EAC announces Todd Haynie as new president

Jon Johnson Photo/Gila Valley Central: Outgoing EAC President Mark Bryce, left, welcomes incoming EAC President Todd Haynie at the college's governing board meeting Wednesday.

By Jon Johnson


THATCHER – The selection of Todd Haynie to succeed Mark Bryce as President of Eastern Arizona College was announced by the Graham County Community College District Governing Board during its Wednesday meeting.

Board President Lois Ann Moody read from a prepared statement from the board.

“After an extensive process, including a national candidate search, applicant screening and interviews, and candidate forums to solicit public input, the Graham County Community College District Governing Board is pleased to announce the selection of Todd Haynie as Eastern Arizona College’s next president,” Moody said at the meeting.

Gila Valley Central first reported Haynie’s selection in an article Tuesday. The board previously met for more than two hours in executive session Monday, and upon returning to open session had several motions that did not receive a second, according to Moody. It was then moved and seconded to hire Haynie as president, which garnered a 3-2 passing vote, with Moody and board member Brad Montierth voting in dissent.

Jon Johnson Photo/Gila Valley Central: From left, outgoing EAC President Mark Bryce, Governing Board President Lois Moody, and incoming EAC President Todd Haynie share a moment after the announcement.

While Haynie wasn’t Moody’s top choice (she was in favor of ASU alum Dr. Richard C. Daniel of Burlington, Vermont) she said she will support Haynie and help him succeed in his new position.

“I’m a firm believer in majority rules and whatever they do then the rest of us will support and be happy,” Moody said. “That’s what you have to do. You have to get together and move forward.”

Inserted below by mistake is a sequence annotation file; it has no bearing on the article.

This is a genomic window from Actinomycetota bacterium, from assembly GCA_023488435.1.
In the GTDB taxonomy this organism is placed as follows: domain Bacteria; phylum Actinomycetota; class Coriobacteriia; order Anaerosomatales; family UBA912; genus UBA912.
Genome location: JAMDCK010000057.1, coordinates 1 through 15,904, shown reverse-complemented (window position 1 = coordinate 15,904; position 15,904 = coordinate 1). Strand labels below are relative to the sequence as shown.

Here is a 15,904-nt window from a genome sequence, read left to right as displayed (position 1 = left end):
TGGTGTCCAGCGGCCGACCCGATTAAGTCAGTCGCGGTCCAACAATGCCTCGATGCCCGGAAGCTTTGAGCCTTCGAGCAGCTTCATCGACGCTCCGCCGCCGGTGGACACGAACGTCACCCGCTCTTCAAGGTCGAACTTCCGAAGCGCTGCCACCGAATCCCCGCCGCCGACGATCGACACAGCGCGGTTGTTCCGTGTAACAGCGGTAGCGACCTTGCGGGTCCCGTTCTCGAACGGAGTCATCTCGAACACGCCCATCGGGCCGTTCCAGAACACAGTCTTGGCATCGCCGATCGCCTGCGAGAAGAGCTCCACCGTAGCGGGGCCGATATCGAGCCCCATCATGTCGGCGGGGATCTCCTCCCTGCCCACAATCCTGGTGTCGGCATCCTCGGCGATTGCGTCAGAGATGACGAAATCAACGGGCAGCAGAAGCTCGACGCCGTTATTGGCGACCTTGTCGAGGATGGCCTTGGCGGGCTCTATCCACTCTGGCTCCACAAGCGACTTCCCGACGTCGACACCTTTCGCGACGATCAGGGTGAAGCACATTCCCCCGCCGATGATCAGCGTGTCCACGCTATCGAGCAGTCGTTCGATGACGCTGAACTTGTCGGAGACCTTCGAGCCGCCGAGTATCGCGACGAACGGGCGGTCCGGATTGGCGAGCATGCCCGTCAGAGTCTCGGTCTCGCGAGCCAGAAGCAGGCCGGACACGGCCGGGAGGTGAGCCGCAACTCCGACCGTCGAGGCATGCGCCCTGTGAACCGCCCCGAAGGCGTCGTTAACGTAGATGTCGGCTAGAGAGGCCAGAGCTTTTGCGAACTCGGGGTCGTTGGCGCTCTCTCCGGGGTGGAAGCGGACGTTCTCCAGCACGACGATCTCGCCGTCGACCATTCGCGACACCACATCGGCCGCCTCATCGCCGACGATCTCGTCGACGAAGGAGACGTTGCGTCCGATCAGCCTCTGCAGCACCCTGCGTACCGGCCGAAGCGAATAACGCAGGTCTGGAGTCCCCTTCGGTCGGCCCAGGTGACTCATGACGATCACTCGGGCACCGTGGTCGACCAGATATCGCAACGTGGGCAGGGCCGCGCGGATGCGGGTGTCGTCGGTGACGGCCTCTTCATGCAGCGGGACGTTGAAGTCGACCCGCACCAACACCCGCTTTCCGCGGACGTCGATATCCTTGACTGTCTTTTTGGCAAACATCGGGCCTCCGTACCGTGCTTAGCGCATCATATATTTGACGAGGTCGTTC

Moody also shut down any questions regarding Haynie having a high-enough degree for the position.

“He’s got plenty of time to do what he has to do to come up to speed and get the background he needs,” Moody said. “President Bryce didn’t have a strong academic, neither did Gherald Hoopes and we’re still doing well.” 

Haynie in an EAC alumnus, earning his Associate of General Studies degree in 1993. He then went on to receive a Bachelor of Arts degree in Media Arts from Brigham Young University in 1996 and earned his Master of Business Administration with Distinction from Northern Arizona University in 1999. Haynie has been an administrator with EAC for 17 years and has spent the last 14 years as the Director of Marketing and Public Relations.

Haynie will succeed Mark Bryce, who will have completed 16 years as the college’s president in February 2018. Bryce will retire May 15, 2018, and Haynie will immediately step into his shoes.

For the first time in 16 years, there will be a changing of the guard at EAC.

Bryce told Gila Valley Central that he decided to retire to spend more time with his 22 grandchildren and to serve a senior mission for The Church of Jesus Christ of Latter-day Saints. He said Haynie has his full support.

“I’m in total agreement with the change they made,” Bryce said. “Todd has a lot of talent and he’s got what it takes to make a great president.”

Jon Johnson Photo/Gila Valley Central: It was a rough road to get here but it’s all smiles now for, from left, outgoing EAC President Mark Bryce, Governing Board President Lois Moody, and incoming EAC President Todd Haynie.

With about seven months to learn the position, Haynie said he is looking forward becoming knowledgeable in all aspects of the college.

“For the past 14 years I’ve been the college’s spokesperson, so I look at everything through that lens,” Haynie said. “But I’m going to be more than that as president, so I want to look at everything from every perspective and every angle. I really intend to be the expert, if you will, on EAC in the community, here at the college, in the state and even on the national level.”

Haynie was thankful for the vote and said he is determined to live up to expectations.

“I’m grateful for the trust that the board has placed in me,” Haynie said. “I know that it was a hard decision. They had applicants from all over the country (and) a lot of good internal applicants as well. And I want to live up to that trust. I want to gain the trust of not just the board. I want to gain the trust of the faculty and staff here and the students and the community. I think that if I can do that then we will be successful as an institution as we have been for 130 years.”